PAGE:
When you’re in the mood for a savory snack with a slight touch of sweetness, these are an excellent treat to have on hand during the week in your fridge. The light sweet taste comes from natural sultanas (raisins) while the nuts boost your protein and healthy fat intake. Shopping tip: When looking for sultanas make sure to buy ones with no oil on them. Often oil is added to make them appear shiny but its normally unhealthy cheap oils. The brazil nuts are particularly beneficial in providing a large portion of your selenium intake for the day. This recipe will certainly give you your daily selenium quota thus supporting hormonal health for both men and women, liver health while also providing potent anti-cancer benefits. So there is no better excuse to then enjoy these yummy balls. If you like these, you’ll also love our Peanut Butter Chocolate Protein Balls.
- 1 1/2 cups Brazil nuts
- ¼ cup almond butter
- ¼ cup natural sultanas (raisins)
- 2 tbsp chia seeds
- 1 tsp cinnamon
- 1 tsp vanilla extract
- ½ cup protein powder (I used Joe’s protein powder)
- ¼ cup coconut oil, melted
- pinch of sea salt
- ½ cup of Brazil nuts, chopped (to roll the balls in)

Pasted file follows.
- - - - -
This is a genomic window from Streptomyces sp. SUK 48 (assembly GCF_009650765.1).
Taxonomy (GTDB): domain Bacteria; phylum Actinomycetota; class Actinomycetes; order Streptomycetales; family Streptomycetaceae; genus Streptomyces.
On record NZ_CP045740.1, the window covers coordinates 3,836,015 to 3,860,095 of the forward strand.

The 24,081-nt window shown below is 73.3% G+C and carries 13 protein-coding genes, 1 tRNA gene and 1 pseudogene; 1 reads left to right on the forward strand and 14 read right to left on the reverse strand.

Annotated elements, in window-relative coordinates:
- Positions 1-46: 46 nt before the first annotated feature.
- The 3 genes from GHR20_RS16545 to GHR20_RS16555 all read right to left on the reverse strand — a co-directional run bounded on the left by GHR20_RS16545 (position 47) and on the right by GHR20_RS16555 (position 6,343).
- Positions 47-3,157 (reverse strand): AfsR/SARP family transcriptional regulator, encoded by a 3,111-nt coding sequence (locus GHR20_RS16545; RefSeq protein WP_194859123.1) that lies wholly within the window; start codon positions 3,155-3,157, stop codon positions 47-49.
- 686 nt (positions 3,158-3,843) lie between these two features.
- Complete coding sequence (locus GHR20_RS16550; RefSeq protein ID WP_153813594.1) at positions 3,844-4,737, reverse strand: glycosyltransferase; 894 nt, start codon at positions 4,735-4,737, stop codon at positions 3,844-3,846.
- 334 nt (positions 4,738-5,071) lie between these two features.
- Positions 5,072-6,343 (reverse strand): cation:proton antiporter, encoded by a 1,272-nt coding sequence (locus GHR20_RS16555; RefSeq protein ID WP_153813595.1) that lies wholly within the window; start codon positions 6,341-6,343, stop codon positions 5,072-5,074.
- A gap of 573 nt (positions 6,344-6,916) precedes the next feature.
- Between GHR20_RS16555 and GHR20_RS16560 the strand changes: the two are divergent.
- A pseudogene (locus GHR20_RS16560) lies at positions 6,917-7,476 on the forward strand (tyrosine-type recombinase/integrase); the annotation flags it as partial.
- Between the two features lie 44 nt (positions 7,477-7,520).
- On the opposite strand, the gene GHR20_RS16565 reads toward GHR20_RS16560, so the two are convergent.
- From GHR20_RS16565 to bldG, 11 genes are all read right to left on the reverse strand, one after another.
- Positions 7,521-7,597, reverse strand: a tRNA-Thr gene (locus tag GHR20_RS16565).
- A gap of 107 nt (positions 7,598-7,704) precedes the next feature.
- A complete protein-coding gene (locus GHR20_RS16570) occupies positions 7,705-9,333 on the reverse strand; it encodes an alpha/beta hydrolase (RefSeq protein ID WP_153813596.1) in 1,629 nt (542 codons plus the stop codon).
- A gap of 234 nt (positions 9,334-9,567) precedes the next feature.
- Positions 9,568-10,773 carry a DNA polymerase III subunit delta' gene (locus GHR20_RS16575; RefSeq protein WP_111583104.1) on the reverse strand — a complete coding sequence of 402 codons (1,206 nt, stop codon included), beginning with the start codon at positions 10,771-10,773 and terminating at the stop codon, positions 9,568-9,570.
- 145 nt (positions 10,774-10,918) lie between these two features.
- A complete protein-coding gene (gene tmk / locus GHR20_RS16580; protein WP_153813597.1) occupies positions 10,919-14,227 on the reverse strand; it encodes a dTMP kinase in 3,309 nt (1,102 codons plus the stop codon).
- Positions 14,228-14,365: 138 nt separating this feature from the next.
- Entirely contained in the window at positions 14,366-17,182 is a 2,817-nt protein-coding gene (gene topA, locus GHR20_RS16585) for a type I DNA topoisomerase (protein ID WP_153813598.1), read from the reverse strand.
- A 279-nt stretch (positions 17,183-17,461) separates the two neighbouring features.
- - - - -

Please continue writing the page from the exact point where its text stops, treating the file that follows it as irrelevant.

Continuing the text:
- Add 1 1/2 cups of Brazil nuts to a food processor and process for about 20 – 30 seconds so there are still chunky pieces of the nuts. Then add the remaining ball ingredients and process until it is mixed well.
- Roll 1 tablespoon of the ball mixture up into a ball then roll in the chopped Brazil nuts, do all the mixture like this then store in an airtight container in the fridge for softer balls or the freezer for a harder consistency.
- Brazil nuts – almonds, cashews, pecans, hazelnuts
- Almond butter – cashew, peanut or macadamia butter
- Sultanas – dates, dried figs, raisins, honey, maple syrup
- Chia seeds – flaxseeds
- Coconut oil – cacao butter
Prep time: 30 minutes
Cook time: 1 - 2 hours (in the fridge)
Total time: 1 hour, 30 minutes
- Nutrition per serving:
- Saturated Fat3.5g
- Protein 3g
Yields and nutritional information are estimated and will vary depending on produce size and equipment used.